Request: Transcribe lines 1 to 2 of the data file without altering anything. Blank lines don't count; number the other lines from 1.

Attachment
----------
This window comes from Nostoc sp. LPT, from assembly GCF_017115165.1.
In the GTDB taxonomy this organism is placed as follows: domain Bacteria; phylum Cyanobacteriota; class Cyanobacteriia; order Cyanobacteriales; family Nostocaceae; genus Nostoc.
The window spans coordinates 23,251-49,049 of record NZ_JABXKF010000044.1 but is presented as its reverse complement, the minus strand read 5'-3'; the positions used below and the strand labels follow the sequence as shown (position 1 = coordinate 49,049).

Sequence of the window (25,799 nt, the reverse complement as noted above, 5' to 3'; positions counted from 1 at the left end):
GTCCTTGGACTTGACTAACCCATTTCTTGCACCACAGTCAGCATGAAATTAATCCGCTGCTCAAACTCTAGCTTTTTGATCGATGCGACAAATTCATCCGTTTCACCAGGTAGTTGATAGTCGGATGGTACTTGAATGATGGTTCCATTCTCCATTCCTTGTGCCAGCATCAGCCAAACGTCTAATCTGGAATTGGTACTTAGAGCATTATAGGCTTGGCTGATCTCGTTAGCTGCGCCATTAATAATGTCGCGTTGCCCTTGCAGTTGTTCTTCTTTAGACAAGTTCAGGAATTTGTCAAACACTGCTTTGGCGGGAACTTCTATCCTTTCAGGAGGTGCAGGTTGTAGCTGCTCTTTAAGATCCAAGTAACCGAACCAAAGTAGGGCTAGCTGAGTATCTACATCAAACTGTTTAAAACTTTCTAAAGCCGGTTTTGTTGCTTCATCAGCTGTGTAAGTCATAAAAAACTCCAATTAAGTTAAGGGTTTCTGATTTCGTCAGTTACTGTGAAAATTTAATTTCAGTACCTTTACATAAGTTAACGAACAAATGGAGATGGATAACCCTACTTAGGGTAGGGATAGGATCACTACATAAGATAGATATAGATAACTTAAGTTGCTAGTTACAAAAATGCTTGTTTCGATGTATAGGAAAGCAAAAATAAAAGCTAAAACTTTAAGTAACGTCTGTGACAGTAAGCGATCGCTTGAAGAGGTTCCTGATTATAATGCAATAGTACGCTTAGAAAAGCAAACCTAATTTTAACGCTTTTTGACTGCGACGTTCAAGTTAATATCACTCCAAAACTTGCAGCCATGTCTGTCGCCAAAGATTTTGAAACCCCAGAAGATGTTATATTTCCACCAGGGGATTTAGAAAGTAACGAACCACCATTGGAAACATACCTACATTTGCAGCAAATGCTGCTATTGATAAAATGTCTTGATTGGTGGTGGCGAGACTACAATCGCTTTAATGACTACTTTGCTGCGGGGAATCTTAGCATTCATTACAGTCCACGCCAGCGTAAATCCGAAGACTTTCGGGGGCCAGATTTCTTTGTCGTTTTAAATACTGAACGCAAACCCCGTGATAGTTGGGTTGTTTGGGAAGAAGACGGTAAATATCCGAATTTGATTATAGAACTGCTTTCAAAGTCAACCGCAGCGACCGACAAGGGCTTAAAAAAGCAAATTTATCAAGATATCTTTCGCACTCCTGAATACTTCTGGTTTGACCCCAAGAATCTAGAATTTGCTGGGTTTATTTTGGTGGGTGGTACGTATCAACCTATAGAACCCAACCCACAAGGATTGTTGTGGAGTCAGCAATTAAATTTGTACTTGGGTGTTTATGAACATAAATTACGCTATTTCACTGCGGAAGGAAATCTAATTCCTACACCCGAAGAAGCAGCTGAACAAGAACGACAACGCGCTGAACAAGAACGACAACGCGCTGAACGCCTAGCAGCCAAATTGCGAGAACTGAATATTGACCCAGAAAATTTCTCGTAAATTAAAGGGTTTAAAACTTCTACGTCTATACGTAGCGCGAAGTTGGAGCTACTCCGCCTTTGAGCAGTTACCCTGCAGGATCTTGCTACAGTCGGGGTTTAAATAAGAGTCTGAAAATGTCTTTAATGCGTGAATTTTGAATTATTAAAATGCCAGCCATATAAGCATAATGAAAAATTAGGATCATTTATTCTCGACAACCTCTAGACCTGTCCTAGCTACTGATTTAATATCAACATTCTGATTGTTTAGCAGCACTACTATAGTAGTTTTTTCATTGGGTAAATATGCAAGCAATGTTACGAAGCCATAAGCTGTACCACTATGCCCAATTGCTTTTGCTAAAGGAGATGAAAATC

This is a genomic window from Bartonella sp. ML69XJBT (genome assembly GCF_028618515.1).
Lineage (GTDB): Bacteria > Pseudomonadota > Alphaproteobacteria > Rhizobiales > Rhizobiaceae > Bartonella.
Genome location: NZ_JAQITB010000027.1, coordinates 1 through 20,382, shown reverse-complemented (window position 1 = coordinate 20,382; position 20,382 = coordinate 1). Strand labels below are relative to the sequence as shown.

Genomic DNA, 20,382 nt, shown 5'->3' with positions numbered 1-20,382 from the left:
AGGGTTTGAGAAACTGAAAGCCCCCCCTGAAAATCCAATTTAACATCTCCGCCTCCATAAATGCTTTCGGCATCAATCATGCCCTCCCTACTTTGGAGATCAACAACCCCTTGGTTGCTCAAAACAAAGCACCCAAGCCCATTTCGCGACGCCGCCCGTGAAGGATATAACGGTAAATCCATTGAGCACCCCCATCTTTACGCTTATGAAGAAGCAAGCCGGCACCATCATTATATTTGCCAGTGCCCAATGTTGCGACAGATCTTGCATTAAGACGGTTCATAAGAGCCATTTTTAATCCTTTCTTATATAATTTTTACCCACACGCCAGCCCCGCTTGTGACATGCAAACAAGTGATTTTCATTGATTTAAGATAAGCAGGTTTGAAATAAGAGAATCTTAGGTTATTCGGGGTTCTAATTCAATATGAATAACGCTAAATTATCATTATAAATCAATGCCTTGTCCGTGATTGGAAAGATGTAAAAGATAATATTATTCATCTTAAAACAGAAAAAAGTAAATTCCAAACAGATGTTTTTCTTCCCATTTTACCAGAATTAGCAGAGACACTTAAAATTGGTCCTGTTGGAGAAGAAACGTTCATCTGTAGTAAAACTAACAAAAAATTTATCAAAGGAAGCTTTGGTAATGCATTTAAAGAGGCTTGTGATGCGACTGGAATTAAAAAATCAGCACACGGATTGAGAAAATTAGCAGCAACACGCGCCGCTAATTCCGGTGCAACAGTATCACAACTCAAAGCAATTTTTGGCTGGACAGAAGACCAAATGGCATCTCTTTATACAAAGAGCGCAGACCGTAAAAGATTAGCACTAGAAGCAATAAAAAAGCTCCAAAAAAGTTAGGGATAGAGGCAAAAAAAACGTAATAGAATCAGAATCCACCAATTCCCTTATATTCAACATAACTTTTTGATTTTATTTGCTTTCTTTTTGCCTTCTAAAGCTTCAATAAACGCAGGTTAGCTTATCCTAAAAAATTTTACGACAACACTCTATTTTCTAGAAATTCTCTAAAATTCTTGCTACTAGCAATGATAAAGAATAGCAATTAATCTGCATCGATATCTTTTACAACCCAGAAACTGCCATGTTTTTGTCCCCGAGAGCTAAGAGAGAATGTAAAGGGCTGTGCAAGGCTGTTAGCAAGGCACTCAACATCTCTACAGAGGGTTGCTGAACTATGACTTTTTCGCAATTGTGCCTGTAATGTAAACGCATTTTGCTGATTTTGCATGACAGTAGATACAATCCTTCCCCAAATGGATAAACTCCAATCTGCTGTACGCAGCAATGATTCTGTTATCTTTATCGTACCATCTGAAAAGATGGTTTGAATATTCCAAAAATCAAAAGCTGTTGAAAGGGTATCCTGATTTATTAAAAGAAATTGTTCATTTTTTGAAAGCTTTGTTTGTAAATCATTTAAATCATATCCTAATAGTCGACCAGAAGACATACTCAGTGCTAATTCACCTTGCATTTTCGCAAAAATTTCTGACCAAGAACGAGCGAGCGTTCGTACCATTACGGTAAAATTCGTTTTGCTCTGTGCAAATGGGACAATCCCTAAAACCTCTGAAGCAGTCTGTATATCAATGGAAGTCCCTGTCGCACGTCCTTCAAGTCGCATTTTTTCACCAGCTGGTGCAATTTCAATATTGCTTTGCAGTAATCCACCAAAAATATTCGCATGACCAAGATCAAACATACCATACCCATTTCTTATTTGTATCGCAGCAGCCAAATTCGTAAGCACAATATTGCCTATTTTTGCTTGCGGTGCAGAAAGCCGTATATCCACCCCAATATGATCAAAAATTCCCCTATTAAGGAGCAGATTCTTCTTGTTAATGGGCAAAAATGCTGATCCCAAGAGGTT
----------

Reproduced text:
This window comes from Nostoc sp. LPT, from assembly GCF_017115165.1.
In the GTDB taxonomy this organism is placed as follows: domain Bacteria; phylum Cyanobacteriota; class Cyanobacteriia; order Cyanobacteriales; family Nostocaceae; genus Nostoc.